Rethinking Playgrounds as Places for Active Imagination and Risk

Rethinking Playgrounds as Places for Active Imagination and Risk

Who's chicken?

Who’s chicken?

I ran across a pretty provocative post today that advocates tearing down the millions of safe plastic forts and rubber-coated equipment of our playgrounds. That while we may have originally built them as active places of exploration and imagination, the padded and sanded safety measures have take all interest and exploration out of play time. In fact, the post invites us to look at a different, softer option, such as sand or water playgrounds. Or giant foam blocks designed for construction and imaginary play.

Tear Down the Swingsets

There is something to be said here. I know that at my previous school, our kids, with a limited amount of playground equipment (esp as compared to their previous schools) were bored the first week at break/recess, wanting us to start games for them (we refused, purposefully), or they crowded up on the two pieces of equipment we had and were still bored.
But after a week or less of this, most kids were creating their own games, creating their own rules and we were only there to ensure that everyone was getting along (picture more conflict resolution here and NO “playground police” actions). And we were there in case someone got hurt, which happened occasionally.

But only twice did anyone get seriously. One kid cut his leg pretty badly on broken glass left hidden in the grass. We were in a neighborhood where our playground housed nefarious behaviors after 6pm. Pure accident. And we all learned to look around and pick up glass when we saw it.

The second serious accident was when a kid fell off the “safe” equipment, doing exactly what we had said not to do. See, there were rules we had to have for the “safe” equipment because it was boring and the kids used it in ways it wasn’t intended to be used, indulging in more exciting risk. And this kid broke a rule and broke his arm.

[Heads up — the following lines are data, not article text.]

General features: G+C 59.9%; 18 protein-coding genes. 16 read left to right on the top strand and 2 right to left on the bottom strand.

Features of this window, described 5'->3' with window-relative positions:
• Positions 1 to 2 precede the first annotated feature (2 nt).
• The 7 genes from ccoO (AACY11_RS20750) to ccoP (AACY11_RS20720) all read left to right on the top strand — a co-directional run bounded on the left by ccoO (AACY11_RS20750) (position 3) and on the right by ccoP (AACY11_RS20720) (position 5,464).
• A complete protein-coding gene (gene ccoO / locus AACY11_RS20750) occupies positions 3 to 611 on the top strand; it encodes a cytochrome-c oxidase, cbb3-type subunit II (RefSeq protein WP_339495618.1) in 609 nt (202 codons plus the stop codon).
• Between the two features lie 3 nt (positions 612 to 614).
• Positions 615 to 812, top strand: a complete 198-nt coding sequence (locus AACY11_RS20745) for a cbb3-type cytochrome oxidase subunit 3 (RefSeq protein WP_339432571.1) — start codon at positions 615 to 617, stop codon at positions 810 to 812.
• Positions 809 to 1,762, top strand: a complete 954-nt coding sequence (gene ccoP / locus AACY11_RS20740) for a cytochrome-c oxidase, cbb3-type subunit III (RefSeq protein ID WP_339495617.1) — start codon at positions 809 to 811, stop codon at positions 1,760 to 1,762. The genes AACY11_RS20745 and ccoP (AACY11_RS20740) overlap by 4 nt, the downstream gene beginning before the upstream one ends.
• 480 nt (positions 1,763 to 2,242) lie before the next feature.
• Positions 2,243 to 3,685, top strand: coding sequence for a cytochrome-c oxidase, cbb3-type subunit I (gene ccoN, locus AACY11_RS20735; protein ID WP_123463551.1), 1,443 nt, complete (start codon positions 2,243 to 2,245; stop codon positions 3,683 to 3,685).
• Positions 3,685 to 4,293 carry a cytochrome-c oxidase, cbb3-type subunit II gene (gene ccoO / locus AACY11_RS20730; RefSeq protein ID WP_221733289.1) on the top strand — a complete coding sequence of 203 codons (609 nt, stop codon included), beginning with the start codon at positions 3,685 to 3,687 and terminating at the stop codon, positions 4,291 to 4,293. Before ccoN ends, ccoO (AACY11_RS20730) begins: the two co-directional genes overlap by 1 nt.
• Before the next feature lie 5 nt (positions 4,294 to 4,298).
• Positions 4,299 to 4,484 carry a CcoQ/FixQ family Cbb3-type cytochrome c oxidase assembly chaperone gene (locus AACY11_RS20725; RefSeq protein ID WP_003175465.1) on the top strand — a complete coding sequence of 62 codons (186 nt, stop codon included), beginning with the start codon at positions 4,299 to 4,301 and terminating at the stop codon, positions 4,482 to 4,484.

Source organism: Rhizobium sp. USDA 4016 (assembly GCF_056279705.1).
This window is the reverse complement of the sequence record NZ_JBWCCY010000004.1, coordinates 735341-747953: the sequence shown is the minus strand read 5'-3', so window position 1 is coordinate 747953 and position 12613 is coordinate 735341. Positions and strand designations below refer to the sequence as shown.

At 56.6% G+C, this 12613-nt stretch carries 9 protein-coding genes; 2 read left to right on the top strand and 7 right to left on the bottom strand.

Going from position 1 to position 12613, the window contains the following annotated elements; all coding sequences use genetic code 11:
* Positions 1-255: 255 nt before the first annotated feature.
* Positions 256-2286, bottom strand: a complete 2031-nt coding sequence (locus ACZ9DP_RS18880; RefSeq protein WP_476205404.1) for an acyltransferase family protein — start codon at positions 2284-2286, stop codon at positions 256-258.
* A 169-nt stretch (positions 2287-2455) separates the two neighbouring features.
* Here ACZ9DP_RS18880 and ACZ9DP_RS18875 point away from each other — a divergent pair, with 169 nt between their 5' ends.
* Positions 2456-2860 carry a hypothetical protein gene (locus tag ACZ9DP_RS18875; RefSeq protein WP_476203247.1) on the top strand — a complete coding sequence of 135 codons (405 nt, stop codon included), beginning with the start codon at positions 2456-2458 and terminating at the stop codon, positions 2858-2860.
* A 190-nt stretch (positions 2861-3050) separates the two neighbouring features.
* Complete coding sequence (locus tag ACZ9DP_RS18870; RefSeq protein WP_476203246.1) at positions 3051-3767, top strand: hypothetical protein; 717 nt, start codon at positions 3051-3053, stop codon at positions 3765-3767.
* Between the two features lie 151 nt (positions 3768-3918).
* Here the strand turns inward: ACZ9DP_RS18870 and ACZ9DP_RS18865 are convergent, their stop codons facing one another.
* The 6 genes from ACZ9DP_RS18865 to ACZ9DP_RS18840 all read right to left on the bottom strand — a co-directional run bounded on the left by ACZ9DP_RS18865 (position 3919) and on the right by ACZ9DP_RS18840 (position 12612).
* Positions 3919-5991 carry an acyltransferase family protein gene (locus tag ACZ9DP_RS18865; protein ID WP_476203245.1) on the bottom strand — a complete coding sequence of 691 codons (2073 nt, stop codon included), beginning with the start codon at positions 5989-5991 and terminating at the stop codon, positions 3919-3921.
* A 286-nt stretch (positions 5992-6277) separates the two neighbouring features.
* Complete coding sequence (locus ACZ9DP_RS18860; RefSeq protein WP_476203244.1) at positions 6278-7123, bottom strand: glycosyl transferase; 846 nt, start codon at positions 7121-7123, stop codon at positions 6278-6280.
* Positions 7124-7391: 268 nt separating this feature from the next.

Oh, and we pulled NUMEROUS splinters each year caused by the “safe” wood chips spread below.

We loved the active, cooperative, imaginary play that our kids engaged in outside the 2 pieces of “safe” equipment. It was always amazing to watch.

And did I mention that these were 5th – 8th graders, all playing together? Yes, this age needs physical breaks and they should be in a multi-age, family setting. As they played together, the responsibility levels shifted with the multiage grouping, as the olders took on a mentorship or sibling-style caring for “the young ‘uns” around them.

Yes, playgrounds can, quite successfully, look and feel and teach very, very different.

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Written by GingerLewman

  1. Our school just purchased new playground equipment. Before, the students were playing on a blacktop. I started to observe the switch and how the kids would react. They have enjoyed playing on the new equipment – but I also see that they still gravitate back to the blacktop and create their own games. There are times that we have had to close the playground area because of snow – and they do not seem to mind. Thus I am proud of our students for not just settling and standing around! They are creative when they need to be!
    I do wish we could have multi age recess. It would be so nice to see that interaction! I think that our Aides that do recess duty would find it more enjoyable!
    Thanks for your thoughts! I look forward to hearing more from you!

    • Thanks for your comment, Laura. I’m glad that your kids have playground equipment and a blacktop space for choices and that they’re exercising those choices.
      I just like to ask questions and consider the merits and detractions of the current status quo. I appreciate your encouragement.

  2. School’s are so often risk averse when it comes to play equipment. They also tend to have a pretty narrow view on it, opting for the same old lifeless play equipment that is low risk and mainetance free but has little play utility.

    Adults think that a playground will be used in a given way but kids will play on it however they want and its key that the play spaces in school are designed to let kids use their imagination in play.

    The headteacher of our local school is prepared to think outside the box and has had some different, abstract natural playgrounds made which is really nice to see.

    There is a link to it here, ,it’s a shame more of these aren’t being built!

    • Wow! Thanks for the link to the Grassroots Play site. They have beautiful additions that are very simple and beautiful in design. And I suspect that kids would love to play on/around the pieces.

      I appreciate what examples you’ve brought to this discussion.

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